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Up to a Third of Goods Sold Through Online Gold Exchanges Could be Fake According to Reports

A recent report commissioned by the Goldsmiths’ Company Assay Office and the  British Hallmarking Council found that up to a third of all gold jewelry sold online could be unhallmarked, and possibly fake. The implications of this are huge, but could also be an opportunity for third party tech solutions that could help in the authentication of gold. As a matter of fact, there has been a variety of blockchain projects that have been tabled or rolled out to address this very issue. The groups who commissioned the study are urging the government and internet giants to help safeguard clients, and enforce online trade. But can it realistically be done?

The Facts of the Case

The study, which was conducted by the WRi Group, took the form of a ten day internet sweep and found that around 36% of all gold merchandise sold through sites like Amazon and Preloved did not mention any kind of hallmarking. Out of these, 24% were suspected to not be real, which makes the listings illegal. But of all exchanges, eBay seemed to be the worst offender, with over 56% of all unhallmarked gold jewelry sold online taking place on the site. In addition, they were able to establish clear links between listings and retail stores where the fake jewelry advertised was sold in large numbers.

Hallmarking Laws are not Being Enforced Online

According to one of the chairmans at the British Hallmarking Council, Noel Hunter, the provisions laid out in the Hallmarking Act of 1973 are not being enforced online. These provisions were put in place to protect retail jewellers and consumers looking for the best place to buy gold online, but there seems to be significant roadblocks that prevent these measures to be properly enacted when it comes to online retailers and exchanges.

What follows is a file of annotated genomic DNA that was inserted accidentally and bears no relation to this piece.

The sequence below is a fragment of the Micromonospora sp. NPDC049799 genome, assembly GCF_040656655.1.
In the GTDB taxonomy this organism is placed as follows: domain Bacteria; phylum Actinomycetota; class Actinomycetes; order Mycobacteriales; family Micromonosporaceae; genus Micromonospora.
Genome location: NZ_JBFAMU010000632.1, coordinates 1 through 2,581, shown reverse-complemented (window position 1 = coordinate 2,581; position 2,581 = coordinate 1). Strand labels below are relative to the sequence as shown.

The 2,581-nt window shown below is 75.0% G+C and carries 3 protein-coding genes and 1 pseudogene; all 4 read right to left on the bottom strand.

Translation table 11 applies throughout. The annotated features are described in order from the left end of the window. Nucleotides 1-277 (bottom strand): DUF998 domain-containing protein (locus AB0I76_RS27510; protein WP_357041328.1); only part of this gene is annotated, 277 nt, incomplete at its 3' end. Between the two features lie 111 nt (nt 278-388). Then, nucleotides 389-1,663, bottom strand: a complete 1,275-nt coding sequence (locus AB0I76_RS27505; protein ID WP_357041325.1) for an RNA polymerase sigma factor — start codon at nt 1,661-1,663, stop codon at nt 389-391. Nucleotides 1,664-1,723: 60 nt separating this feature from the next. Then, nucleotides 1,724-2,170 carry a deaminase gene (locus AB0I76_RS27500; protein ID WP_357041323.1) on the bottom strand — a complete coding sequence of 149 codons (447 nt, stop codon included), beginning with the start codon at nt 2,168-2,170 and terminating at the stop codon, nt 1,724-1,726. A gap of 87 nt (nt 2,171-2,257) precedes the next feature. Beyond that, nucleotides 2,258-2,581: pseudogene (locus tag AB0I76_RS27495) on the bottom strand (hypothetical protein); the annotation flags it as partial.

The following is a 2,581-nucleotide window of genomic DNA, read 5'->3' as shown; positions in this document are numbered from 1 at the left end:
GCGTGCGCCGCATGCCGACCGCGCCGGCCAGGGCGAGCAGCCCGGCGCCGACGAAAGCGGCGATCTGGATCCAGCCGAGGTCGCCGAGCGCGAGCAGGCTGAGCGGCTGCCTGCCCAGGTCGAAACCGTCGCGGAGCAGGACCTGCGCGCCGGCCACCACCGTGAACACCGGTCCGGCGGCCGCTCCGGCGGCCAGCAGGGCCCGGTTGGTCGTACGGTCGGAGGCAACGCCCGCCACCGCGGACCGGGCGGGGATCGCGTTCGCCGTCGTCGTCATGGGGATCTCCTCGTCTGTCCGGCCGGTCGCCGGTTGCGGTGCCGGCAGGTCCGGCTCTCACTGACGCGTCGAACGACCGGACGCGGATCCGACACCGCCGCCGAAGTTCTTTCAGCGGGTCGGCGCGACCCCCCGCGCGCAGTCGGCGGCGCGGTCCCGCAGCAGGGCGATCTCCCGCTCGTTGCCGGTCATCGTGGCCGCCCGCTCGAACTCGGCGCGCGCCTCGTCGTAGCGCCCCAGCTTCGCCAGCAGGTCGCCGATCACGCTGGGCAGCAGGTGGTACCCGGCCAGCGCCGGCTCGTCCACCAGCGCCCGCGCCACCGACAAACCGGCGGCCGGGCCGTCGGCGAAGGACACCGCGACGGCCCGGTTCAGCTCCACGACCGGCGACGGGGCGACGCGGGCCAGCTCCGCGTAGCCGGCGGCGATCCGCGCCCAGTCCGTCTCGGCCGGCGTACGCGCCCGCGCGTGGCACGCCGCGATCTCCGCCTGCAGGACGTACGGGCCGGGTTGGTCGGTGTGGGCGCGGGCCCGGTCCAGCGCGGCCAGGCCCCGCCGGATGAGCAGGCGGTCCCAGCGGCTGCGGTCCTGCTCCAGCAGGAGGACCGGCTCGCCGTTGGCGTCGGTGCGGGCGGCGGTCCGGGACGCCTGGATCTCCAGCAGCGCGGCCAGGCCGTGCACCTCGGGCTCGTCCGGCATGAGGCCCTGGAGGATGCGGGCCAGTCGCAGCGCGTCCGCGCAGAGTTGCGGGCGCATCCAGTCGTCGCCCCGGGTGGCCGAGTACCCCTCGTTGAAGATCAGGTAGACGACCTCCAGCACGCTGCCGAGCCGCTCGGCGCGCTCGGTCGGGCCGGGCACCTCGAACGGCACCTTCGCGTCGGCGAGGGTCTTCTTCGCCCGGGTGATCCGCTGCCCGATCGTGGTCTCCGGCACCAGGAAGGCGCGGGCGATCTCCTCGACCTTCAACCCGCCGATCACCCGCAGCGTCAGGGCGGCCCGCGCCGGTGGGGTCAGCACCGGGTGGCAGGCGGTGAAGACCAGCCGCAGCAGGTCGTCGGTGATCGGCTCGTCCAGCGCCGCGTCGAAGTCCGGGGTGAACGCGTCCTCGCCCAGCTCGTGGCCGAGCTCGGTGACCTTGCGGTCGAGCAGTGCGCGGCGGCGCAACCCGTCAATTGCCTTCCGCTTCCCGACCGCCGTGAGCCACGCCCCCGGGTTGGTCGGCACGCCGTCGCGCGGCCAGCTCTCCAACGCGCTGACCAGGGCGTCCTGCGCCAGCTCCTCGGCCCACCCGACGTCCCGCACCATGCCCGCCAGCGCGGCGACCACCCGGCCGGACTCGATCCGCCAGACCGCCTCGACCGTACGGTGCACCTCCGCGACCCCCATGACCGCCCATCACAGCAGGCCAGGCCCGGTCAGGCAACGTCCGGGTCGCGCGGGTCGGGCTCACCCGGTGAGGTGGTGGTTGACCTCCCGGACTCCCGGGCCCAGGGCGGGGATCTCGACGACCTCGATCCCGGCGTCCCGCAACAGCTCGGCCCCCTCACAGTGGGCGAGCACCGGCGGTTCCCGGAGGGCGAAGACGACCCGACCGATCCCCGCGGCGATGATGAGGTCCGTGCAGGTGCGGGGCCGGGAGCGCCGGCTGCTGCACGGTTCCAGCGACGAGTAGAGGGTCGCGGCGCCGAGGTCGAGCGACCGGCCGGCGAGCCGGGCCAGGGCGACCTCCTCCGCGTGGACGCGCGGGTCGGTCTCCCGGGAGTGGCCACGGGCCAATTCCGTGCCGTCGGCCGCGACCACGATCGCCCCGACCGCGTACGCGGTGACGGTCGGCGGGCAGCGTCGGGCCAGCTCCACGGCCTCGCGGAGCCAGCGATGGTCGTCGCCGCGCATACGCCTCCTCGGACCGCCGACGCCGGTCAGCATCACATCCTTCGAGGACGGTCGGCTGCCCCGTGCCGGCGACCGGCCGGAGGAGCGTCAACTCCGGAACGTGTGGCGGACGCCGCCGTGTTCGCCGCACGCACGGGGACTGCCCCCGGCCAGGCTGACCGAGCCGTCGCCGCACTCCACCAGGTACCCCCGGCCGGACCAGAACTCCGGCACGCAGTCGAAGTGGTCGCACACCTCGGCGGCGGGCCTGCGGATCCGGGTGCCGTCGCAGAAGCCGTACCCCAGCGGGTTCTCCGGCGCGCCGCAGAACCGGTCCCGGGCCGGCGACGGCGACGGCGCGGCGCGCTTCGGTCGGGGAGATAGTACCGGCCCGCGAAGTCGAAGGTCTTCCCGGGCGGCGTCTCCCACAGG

Hunter also stated that the internet giants didn’t seem eager to enforce those rules either. According to him, the sweep was only the tip of the iceberg, and more resources will have to be deployed. Currently, regional Tradings Standards departments have to carry the brunt of the load. The issue is that they have seen a significant cut in spending over the last 5 years, which renders them even more inefficient then they already were.

Could Blockchain be the Solution?

Blockchain could however offer a glimmer of hope in this situation. There has been many blockchain projects centered around authentication and supply chain management and traceability, which could be carried out in the precious metals sector. As a matter of fact, IBM recently announced that they will be using the blockchain to authenticate gold and diamond jewellery, from the mine to the seller. The TrustChain Initiative as it is called will use blockchain technology based on IBM’s Hyperledger to authenticate and trace and jewelry through every single stage, providing more transparency.

Online Marketplaces will Have to do their Part

Online marketplaces will have to do more to protect consumers and actually enforce their policies instead of simply paying lip service according to Piers Barclay, sitting Chief Strategy Officer at Incopro. Unless the jewelry industry, government, and exchanges work together, the fight against counterfeit jewelry will be an uphill battle, even with the best tools on hand.





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